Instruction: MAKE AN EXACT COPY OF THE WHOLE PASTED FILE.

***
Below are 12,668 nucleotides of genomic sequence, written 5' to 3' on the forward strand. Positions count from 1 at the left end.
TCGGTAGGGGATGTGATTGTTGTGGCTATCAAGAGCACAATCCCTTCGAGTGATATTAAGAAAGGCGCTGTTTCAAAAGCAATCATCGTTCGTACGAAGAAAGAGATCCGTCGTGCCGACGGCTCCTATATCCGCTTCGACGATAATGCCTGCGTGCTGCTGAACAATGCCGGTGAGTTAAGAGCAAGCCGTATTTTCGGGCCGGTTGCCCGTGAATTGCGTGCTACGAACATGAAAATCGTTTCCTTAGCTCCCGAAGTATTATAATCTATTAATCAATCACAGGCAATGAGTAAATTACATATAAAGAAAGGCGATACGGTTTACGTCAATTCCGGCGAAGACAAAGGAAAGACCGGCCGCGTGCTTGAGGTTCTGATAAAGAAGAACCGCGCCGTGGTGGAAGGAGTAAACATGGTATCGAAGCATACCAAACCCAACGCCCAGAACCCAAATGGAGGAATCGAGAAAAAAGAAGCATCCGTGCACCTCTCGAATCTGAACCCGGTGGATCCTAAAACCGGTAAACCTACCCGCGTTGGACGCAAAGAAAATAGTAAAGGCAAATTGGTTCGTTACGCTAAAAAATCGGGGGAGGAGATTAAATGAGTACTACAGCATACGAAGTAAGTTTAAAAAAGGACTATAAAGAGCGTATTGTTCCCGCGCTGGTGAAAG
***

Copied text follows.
Below are 12,668 nucleotides of genomic sequence, written 5' to 3' on the forward strand. Positions count from 1 at the left end.
TCGGTAGGGGATGTGATTGTTGTGGCTATCAAGAGCACAATCCCTTCGAGTGATATTAAGAAAGGCGCTGTTTCAAAAGCAATCATCGTTCGTACGAAGAAAGAGATCCGTCGTGCCGACGGCTCCTATATCCGCTTCGACGATAATGCCTGCGTGCTGCTGAACAATGCCGGTGAGTTAAGAGCAAGCCGTATTTTCGGGCCGGTTGCCCGTGAATTGCGTGCTACGAACATGAAAATCGTTTCCTTAGCTCCCGAAGTATTATAATCTATTAATCAATCACAGGCAATGAGTAAATTACATATAAAGAAAGGCGATACGGTTTACGTCAATTCCGGCGAAGACAAAGGAAAGACCGGCCGCGTGCTTGAGGTTCTGATAAAGAAGAACCGCGCCGTGGTGGAAGGAGTAAACATGGTATCGAAGCATACCAAACCCAACGCCCAGAACCCAAATGGAGGAATCGAGAAAAAAGAAGCATCCGTGCACCTCTCGAATCTGAACCCGGTGGATCCTAAAACCGGTAAACCTACCCGCGTTGGACGCAAAGAAAATAGTAAAGGCAAATTGGTTCGTTACGCTAAAAAATCGGGGGAGGAGATTAAATGAGTACTACAGCATACGAAGTAAGTTTAAAAAAGGACTATAAAGAGCGTATTGTTCCCGCGCTGGTGAAAG